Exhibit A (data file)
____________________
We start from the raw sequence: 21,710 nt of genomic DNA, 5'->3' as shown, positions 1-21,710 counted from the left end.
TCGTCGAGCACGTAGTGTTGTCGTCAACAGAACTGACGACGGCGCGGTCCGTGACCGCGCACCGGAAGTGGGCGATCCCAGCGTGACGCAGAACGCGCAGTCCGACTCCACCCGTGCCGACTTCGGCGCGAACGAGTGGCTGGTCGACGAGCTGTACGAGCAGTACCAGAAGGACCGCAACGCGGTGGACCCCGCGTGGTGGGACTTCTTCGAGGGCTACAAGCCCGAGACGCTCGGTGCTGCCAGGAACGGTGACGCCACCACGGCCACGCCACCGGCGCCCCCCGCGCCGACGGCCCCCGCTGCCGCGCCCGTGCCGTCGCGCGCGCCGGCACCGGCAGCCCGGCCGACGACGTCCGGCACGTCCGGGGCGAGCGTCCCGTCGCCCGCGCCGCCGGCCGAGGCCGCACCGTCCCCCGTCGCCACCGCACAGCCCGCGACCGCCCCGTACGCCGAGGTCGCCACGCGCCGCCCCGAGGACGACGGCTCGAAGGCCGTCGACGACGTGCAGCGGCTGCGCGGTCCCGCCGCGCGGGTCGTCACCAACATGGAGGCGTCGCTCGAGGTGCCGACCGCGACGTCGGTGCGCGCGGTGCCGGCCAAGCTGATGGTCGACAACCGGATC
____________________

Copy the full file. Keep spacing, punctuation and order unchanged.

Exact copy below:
We start from the raw sequence: 21,710 nt of genomic DNA, 5'->3' as shown, positions 1-21,710 counted from the left end.
TCGTCGAGCACGTAGTGTTGTCGTCAACAGAACTGACGACGGCGCGGTCCGTGACCGCGCACCGGAAGTGGGCGATCCCAGCGTGACGCAGAACGCGCAGTCCGACTCCACCCGTGCCGACTTCGGCGCGAACGAGTGGCTGGTCGACGAGCTGTACGAGCAGTACCAGAAGGACCGCAACGCGGTGGACCCCGCGTGGTGGGACTTCTTCGAGGGCTACAAGCCCGAGACGCTCGGTGCTGCCAGGAACGGTGACGCCACCACGGCCACGCCACCGGCGCCCCCCGCGCCGACGGCCCCCGCTGCCGCGCCCGTGCCGTCGCGCGCGCCGGCACCGGCAGCCCGGCCGACGACGTCCGGCACGTCCGGGGCGAGCGTCCCGTCGCCCGCGCCGCCGGCCGAGGCCGCACCGTCCCCCGTCGCCACCGCACAGCCCGCGACCGCCCCGTACGCCGAGGTCGCCACGCGCCGCCCCGAGGACGACGGCTCGAAGGCCGTCGACGACGTGCAGCGGCTGCGCGGTCCCGCCGCGCGGGTCGTCACCAACATGGAGGCGTCGCTCGAGGTGCCGACCGCGACGTCGGTGCGCGCGGTGCCGGCCAAGCTGATGGTCGACAACCGGATC